An internal mechanism in organisms that controls the periodicity of various functions or activities, such as metabolic changes, sleep cycles, or photosynthesis. It is also refers progression or time period from puberty to menopause, marking a woman's ability to bear children.
An internal system that controls an organism's circadian rhythms, the cycles of behavior that occur regularly in a day. In mammals, the biological clock is located near the point in the brain where the two optic nerves cross. In many birds, the biological clock is located in the pineal gland. In protists and fungi, the individual cells themselves regulate circadian rhythms.

e. Ecological equivalents are species that occupy similar niches in different geographical regions. f. Behavior and Specification
Behavior is the range of actions and mannerisms made by organisms, systems, or artificial entities in conjunction with their environment, which includes the other systems or organisms around as well as the physical environment. It is the response of the system or organism to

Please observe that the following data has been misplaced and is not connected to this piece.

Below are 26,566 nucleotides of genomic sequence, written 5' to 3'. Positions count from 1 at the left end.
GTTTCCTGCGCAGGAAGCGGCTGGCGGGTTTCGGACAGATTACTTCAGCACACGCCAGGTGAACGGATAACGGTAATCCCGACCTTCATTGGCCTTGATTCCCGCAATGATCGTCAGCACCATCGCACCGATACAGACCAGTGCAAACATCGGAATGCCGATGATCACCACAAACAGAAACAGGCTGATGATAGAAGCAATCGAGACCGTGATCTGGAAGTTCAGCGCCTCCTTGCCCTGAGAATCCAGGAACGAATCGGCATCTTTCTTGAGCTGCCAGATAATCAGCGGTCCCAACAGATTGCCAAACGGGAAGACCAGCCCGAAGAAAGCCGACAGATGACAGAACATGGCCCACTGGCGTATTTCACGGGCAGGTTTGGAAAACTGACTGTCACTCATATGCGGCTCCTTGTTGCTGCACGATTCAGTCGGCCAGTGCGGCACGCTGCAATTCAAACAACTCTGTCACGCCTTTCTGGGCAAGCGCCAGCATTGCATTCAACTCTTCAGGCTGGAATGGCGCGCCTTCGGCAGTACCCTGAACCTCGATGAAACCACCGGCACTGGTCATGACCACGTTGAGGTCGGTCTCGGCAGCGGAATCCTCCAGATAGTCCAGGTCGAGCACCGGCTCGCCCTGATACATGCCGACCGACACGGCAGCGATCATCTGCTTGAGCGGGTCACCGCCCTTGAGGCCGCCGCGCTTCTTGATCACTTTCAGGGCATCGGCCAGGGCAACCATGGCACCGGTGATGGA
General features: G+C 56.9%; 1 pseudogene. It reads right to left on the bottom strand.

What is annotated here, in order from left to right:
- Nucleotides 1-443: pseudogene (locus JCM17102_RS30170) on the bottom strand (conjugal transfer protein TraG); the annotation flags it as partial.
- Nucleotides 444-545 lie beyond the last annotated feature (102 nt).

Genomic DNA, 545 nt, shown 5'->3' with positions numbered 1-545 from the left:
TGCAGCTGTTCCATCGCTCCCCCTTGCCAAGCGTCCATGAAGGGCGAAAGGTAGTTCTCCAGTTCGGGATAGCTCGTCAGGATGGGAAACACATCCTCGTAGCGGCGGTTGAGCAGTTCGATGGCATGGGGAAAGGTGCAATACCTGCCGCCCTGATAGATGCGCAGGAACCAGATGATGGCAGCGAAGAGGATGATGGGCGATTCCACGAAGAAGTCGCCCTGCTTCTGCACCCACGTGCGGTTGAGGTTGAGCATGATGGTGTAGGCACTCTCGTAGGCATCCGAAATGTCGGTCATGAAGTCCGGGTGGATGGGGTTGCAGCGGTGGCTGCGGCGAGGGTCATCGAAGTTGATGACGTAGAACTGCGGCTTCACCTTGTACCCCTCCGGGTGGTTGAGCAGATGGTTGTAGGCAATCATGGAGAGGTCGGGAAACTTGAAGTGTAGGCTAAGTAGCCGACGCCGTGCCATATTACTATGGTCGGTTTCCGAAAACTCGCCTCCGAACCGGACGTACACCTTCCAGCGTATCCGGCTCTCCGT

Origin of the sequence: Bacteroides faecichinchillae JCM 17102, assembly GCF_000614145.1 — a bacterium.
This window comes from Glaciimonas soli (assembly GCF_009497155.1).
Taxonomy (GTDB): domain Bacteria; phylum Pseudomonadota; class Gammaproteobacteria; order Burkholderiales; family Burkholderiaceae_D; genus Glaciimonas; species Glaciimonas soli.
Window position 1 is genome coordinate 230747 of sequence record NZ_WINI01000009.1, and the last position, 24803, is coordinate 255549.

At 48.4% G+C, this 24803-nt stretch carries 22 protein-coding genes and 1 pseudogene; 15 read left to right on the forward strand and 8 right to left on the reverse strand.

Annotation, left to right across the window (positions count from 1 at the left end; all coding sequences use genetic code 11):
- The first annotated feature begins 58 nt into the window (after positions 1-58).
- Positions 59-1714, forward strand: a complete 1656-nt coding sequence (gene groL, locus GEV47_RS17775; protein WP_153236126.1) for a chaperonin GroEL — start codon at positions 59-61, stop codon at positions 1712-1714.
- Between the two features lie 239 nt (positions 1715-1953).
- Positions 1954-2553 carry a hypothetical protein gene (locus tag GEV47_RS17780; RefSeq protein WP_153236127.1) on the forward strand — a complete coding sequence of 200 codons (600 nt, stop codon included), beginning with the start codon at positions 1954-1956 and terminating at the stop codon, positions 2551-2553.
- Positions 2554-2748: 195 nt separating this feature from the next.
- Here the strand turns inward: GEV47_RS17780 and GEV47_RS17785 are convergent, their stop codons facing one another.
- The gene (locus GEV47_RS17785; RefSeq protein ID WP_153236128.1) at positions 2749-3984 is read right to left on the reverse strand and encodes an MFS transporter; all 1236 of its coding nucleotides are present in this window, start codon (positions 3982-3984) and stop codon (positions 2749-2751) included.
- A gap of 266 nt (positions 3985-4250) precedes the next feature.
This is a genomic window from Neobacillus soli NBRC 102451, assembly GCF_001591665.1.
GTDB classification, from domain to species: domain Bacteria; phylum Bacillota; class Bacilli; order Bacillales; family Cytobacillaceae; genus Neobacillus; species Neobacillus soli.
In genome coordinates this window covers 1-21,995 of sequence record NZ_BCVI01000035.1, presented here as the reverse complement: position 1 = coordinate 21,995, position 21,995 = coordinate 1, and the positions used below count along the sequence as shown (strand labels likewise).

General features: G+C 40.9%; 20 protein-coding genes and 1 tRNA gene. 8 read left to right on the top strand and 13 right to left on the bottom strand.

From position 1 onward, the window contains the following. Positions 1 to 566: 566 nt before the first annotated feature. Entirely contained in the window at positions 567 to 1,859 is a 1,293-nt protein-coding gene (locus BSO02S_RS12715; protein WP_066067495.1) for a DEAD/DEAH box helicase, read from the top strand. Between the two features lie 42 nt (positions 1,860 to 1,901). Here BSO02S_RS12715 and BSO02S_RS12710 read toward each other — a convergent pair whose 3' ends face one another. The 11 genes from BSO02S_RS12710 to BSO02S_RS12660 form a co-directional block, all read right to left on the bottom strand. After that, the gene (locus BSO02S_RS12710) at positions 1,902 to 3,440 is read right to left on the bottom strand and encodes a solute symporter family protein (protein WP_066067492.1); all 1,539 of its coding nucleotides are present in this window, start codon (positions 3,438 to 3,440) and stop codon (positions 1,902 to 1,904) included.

various stimuli or inputs, whether internal or external, conscious or subconscious, overt or covert, and voluntary or involuntary. Speciation refers to the evolutionary process by which new biological species arise. There are three main ideas concerning the emergence of new species (Modes of Speciation), each based on the degree to which populations undergoing this process are geographically isolated from one another (allopatric speciation, sympatric speciation, parapatric speciation). During allopatric speciation, a population splits into two geographically isolated populations (for example, by habitat fragmentation due to geographical change such as mountain building). The isolated populations then undergo genotypic and/or phenotypic divergence as: (a) they become subjected to dissimilar selective pressures; (b) they independently undergo genetic drift; (c) different mutations arise in the two populations. When the populations come back into contact, they have evolved such that they are reproductively isolated and are no longer capable of exchanging genes. Sympatric speciation refers to the formation of two or more descendant species from a single ancestral species all occupying the same geographic location. In parapatric speciation, there is only partial separation of the zones of two diverging populations afforded by geography; individuals of each species may come in contact or cross habitats from time to time, but reduced fitness of the heterozygote leads to selection for behaviours or mechanisms that prevent their inter-breeding. Parapatric speciation is modelled on continuous variation within a "single", connected habitat acting as a source of natural selection rather than the effects of isolation of habitats produced in peripatric and allopatric speciation. 2. Synecology: Population Ecology The study of relationships between communities and environment. Synecology means study of structure, nature, organization and development of plant communities. a. Structure and Dynamics of Single Species Population 1. Population size-(usually denoted N) is the number of individual organisms in a population. 2. Population estimates - an official, usually periodic enumeration of a population, often including the collection of related demographic information. 3. Spatial distribution is the arrangement of a phenomenon across the Earth's surface and a graphical display of such an arrangement is an important tool in geographical and environmental statistics. A graphical display of a spatial distribution may summarize raw data directly or may reflect the outcome of more sophisticated data analysis. Many different aspects of a phenomenon can be shown in a single graphical display by using a suitable choice of different colors to represent differences. 4. Sex ratio and age distribution Sex ratio is the ratio of males to females in a population. The primary sex ratio is the ratio at the time of conception, secondary sex ratio is the ratio at time of birth, and tertiary sex ratio is the ratio of mature organisms. Age distribution, also called Age Composition, in population studies, the proportionate numbers of persons in successive age categories in a given population. Age distributions differ among countries mainly because of differences in the levels and trends of fertility. A population with persistently high fertility, for instance, has a large proportion of children and a small proportion of aged persons. Percentage of the total population, or the population of each sex, at each age level 3. Synecology: Population Ecology a. Community Structure b. Patterns of community c. Alterations of community pattern line 4. Other pertinent Laws